AS SEEN IN: The Chalkboard Magazine

as seen in 4.5.17 article here.



First, a little lesson on your body: There are two aspects to the nervous system, the sympathetic nervous system (SNS) and the parasympathetic nervous system (PNS). The SNS is our fight and flight aspect and the PNS is the aspect that relaxes us. So, one gets things in attack mode (SNS), thus shutting down every other function and the latter (PNS), gets us in process and functioning mode, digestion, emotions, food… etc. These two systems are supposed to be working at 100% together. However, due to so many stressors in our lives, the SNS is functioning at 70-80% (instead of 50%) and our PNS is working at 20-30% (instead of 50%).

In our day to day lives, we have constant stressors that peak our SNS. For example, deadlines, financial issues, work problems, relationship issues… even that red light that gets us to work later than we needed. What this does to our SNS is that it fires it up… ready to attack. What it does to our PNS is shut it down.

Just like a muscle that hasn’t been exercised that gets weak and flabby, our PNS does the same, it gets weak and doesn’t work for us.


What is acupuncture? Technically, it’s the insertion of hair-thin needles, penetrating the skin and officially, invading the body. I like to call it an “invasion” because that’s how your body responds to it.

What does it do? Acupuncture fires up both the SNS and PNS to fight and attack the needles. It’s a jump start for your body, just like a car. It’s a sweet, sometimes spicy, reminder to the nervous system to wake up and do what it’s meant to do. This is when true digestion, processing, blood flow, energy flow and inflammation reduction finally come into play.

Any time a foreign object invades the body, the entire body wakes up to attack the object.This is why acupuncture is so unique in the treatment of so many ailments. For example, when you come in to a treatment, let’s say for stress, an acupuncturist will ask you a variety of questions. Questions about various things, ranging from your sleep; digestion; energy levels; if you’re sweating, spontaneously or maybe only at nights; for women, what their cycle is like; and for men, if they’re dealing with any urinary issues or erectile dysfunction. We ask a range of questions to narrow down our diagnosis. We look to see what indications fall most in our diagnosis of eight principles of differentiating syndromes. These eight principles are: yin and yang; exterior (biao) and interior (li); xu (deficiency) and shi (excess); cold and heat. These eight basic syndromes signify the location of pathological changes, the nature of disease, the condition of body resistance and pathogenic factors. These factors indicate what is actually happening in the nervous system.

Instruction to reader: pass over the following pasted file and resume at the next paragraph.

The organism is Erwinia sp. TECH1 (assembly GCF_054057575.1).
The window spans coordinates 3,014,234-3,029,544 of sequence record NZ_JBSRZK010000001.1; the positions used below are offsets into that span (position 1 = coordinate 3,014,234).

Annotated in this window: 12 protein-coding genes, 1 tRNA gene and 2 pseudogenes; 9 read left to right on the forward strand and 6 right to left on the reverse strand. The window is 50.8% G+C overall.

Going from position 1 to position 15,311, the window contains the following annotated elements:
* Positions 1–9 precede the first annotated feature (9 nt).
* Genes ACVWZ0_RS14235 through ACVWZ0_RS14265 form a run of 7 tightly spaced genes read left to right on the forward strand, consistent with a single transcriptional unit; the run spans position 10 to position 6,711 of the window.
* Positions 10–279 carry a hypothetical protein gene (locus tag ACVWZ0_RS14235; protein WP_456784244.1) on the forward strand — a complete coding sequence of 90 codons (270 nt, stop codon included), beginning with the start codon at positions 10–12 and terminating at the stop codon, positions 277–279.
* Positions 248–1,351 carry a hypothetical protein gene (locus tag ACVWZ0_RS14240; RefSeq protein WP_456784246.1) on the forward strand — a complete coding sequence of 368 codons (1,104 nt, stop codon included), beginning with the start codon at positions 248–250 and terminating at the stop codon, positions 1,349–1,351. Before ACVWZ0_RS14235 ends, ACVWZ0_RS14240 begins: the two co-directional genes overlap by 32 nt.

So, in reality, the Western diagnosis that a patient comes in with isn’t as important to an acupuncturist as the eight principles. In this case, two people already diagnosed with menopause or asthma may have two different Eastern diagnoses and treatment plans, because these ailments are showing up a little differently in their bodies. Once the needles “invade” the body, the nervous system automatically wakes up in response and naturally begins balancing out its signal processes, causing an overall better balance in blood flow, making changes in symptoms.


Acupuncture is fantastic for people with issues ranging from (but definitely not limited to): pain, inflammation, infertility, diabetes, high cholesterol, hormone issues, stress, sleep issues, fatigue, menstrual issues, menopause and chemo side effects. Treatment plans are specifically prescribed along with herbs and tea to address these issues and help the body begin operating optimally.

Weekly sessions are recommended, but also required in the beginning, for acupuncture to maintain a good and preventative lifestyle. It is an inner workout for the nervous system. As time goes by, your body finds and begins to remember a good rhythm. At that point, treatments are scheduled once every two weeks – then just once a month.

mona dan